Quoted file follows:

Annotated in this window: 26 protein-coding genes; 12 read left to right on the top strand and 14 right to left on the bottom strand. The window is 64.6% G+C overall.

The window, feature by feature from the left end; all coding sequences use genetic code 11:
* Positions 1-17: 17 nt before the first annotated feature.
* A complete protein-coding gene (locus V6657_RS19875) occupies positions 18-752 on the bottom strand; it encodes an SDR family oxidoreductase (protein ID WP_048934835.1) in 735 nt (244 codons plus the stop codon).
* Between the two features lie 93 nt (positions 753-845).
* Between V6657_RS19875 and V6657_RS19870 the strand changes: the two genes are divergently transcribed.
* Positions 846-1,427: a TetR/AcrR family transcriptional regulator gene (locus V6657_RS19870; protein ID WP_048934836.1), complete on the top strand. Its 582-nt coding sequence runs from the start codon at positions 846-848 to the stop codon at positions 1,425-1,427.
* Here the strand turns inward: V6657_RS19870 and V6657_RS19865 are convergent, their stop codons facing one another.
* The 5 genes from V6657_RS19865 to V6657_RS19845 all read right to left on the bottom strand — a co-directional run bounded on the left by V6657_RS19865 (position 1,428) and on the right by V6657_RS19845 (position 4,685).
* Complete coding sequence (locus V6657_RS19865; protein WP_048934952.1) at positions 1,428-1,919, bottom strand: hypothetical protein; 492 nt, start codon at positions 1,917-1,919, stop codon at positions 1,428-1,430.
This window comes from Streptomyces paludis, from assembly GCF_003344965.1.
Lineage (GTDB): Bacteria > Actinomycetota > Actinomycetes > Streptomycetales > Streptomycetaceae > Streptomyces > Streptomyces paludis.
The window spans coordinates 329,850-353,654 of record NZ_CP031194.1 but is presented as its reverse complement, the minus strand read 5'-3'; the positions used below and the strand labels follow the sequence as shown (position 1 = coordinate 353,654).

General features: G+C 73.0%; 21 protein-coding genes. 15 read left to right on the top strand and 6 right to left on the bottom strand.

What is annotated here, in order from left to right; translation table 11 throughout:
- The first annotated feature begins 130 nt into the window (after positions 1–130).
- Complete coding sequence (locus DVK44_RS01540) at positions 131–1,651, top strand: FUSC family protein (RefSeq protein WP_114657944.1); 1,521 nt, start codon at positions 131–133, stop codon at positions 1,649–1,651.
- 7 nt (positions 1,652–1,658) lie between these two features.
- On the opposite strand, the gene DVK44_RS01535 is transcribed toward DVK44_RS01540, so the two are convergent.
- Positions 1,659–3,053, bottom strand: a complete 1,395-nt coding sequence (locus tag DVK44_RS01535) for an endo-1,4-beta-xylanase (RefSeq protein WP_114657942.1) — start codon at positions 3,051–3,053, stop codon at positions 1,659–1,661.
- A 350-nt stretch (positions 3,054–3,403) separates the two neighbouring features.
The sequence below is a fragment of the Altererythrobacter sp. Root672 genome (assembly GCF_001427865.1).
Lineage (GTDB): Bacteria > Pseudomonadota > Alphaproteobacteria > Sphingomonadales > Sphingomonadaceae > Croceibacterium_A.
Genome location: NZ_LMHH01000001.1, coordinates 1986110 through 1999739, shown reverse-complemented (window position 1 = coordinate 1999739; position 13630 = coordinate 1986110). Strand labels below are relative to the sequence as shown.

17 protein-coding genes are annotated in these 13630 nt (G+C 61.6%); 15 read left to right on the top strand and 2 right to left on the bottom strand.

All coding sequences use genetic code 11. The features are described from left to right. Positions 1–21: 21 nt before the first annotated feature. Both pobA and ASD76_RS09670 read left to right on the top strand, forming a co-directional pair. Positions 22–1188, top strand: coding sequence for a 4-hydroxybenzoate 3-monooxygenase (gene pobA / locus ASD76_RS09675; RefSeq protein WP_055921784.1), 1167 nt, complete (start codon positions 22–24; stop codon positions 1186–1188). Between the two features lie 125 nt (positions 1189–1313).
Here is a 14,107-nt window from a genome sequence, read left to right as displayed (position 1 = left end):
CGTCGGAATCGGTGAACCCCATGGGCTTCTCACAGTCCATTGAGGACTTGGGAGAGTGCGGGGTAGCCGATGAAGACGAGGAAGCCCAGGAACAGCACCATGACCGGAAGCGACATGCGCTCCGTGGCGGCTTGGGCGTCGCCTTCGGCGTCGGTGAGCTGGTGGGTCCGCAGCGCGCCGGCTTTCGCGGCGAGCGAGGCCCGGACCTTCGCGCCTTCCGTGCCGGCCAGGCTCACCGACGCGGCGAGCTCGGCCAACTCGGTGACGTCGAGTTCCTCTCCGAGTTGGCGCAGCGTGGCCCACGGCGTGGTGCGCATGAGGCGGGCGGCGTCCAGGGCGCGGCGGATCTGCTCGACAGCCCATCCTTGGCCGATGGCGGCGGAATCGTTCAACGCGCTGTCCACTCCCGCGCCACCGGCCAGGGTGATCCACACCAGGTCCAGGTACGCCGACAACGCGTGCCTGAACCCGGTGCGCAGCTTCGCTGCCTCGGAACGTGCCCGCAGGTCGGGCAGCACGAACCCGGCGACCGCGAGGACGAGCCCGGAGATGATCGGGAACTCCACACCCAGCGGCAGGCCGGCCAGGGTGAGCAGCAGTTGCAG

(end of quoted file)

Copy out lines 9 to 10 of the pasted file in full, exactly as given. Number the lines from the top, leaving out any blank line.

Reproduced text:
* The 5 genes from V6657_RS19865 to V6657_RS19845 all read right to left on the bottom strand — a co-directional run bounded on the left by V6657_RS19865 (position 1,428) and on the right by V6657_RS19845 (position 4,685).
* Complete coding sequence (locus V6657_RS19865; protein WP_048934952.1) at positions 1,428-1,919, bottom strand: hypothetical protein; 492 nt, start codon at positions 1,917-1,919, stop codon at positions 1,428-1,430.